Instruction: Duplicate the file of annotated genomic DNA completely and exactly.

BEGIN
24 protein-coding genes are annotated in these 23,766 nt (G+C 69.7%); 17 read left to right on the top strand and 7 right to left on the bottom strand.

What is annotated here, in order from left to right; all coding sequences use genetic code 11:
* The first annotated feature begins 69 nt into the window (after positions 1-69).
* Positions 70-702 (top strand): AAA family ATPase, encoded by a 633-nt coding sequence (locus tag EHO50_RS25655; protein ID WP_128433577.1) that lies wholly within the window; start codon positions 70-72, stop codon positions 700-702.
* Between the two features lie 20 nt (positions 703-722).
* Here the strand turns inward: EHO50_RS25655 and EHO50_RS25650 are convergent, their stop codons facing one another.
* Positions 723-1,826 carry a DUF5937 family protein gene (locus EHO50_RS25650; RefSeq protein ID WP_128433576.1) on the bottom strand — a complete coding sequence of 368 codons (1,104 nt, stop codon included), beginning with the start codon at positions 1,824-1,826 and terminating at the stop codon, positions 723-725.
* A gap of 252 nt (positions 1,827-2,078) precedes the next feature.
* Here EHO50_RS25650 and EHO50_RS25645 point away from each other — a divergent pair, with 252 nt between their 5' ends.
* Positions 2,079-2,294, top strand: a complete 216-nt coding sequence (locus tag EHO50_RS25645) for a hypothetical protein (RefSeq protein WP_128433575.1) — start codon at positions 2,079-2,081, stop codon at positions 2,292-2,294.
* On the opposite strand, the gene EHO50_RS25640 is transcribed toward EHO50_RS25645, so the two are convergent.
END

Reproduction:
24 protein-coding genes are annotated in these 23,766 nt (G+C 69.7%); 17 read left to right on the top strand and 7 right to left on the bottom strand.

What is annotated here, in order from left to right; all coding sequences use genetic code 11:
* The first annotated feature begins 69 nt into the window (after positions 1-69).
* Positions 70-702 (top strand): AAA family ATPase, encoded by a 633-nt coding sequence (locus tag EHO50_RS25655; protein ID WP_128433577.1) that lies wholly within the window; start codon positions 70-72, stop codon positions 700-702.
* Between the two features lie 20 nt (positions 703-722).
* Here the strand turns inward: EHO50_RS25655 and EHO50_RS25650 are convergent, their stop codons facing one another.
* Positions 723-1,826 carry a DUF5937 family protein gene (locus EHO50_RS25650; RefSeq protein ID WP_128433576.1) on the bottom strand — a complete coding sequence of 368 codons (1,104 nt, stop codon included), beginning with the start codon at positions 1,824-1,826 and terminating at the stop codon, positions 723-725.
* A gap of 252 nt (positions 1,827-2,078) precedes the next feature.
* Here EHO50_RS25650 and EHO50_RS25645 point away from each other — a divergent pair, with 252 nt between their 5' ends.
* Positions 2,079-2,294, top strand: a complete 216-nt coding sequence (locus tag EHO50_RS25645) for a hypothetical protein (RefSeq protein WP_128433575.1) — start codon at positions 2,079-2,081, stop codon at positions 2,292-2,294.
* On the opposite strand, the gene EHO50_RS25640 is transcribed toward EHO50_RS25645, so the two are convergent.